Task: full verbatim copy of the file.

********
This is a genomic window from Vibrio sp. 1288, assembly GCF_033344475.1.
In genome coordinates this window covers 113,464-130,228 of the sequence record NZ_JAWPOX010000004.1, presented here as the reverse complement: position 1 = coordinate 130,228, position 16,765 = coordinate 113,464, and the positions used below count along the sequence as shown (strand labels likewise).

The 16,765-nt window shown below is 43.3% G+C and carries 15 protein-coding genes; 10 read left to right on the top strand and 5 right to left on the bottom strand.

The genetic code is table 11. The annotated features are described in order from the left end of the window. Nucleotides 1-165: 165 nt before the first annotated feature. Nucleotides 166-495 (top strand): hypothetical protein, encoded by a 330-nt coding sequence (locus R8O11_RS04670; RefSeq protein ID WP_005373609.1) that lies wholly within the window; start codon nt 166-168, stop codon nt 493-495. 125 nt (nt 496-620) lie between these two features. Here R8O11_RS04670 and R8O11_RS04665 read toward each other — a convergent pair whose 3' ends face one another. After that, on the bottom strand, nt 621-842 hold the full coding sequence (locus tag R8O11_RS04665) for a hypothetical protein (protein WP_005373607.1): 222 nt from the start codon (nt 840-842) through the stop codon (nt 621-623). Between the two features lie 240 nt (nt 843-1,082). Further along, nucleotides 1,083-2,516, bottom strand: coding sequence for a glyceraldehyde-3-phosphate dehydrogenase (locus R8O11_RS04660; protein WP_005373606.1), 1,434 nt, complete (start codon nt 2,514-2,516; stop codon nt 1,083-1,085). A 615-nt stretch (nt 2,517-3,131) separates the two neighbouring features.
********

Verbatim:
This is a genomic window from Vibrio sp. 1288, assembly GCF_033344475.1.
In genome coordinates this window covers 113,464-130,228 of the sequence record NZ_JAWPOX010000004.1, presented here as the reverse complement: position 1 = coordinate 130,228, position 16,765 = coordinate 113,464, and the positions used below count along the sequence as shown (strand labels likewise).

The 16,765-nt window shown below is 43.3% G+C and carries 15 protein-coding genes; 10 read left to right on the top strand and 5 right to left on the bottom strand.

The genetic code is table 11. The annotated features are described in order from the left end of the window. Nucleotides 1-165: 165 nt before the first annotated feature. Nucleotides 166-495 (top strand): hypothetical protein, encoded by a 330-nt coding sequence (locus R8O11_RS04670; RefSeq protein ID WP_005373609.1) that lies wholly within the window; start codon nt 166-168, stop codon nt 493-495. 125 nt (nt 496-620) lie between these two features. Here R8O11_RS04670 and R8O11_RS04665 read toward each other — a convergent pair whose 3' ends face one another. After that, on the bottom strand, nt 621-842 hold the full coding sequence (locus tag R8O11_RS04665) for a hypothetical protein (protein WP_005373607.1): 222 nt from the start codon (nt 840-842) through the stop codon (nt 621-623). Between the two features lie 240 nt (nt 843-1,082). Further along, nucleotides 1,083-2,516, bottom strand: coding sequence for a glyceraldehyde-3-phosphate dehydrogenase (locus R8O11_RS04660; protein WP_005373606.1), 1,434 nt, complete (start codon nt 2,514-2,516; stop codon nt 1,083-1,085). A 615-nt stretch (nt 2,517-3,131) separates the two neighbouring features.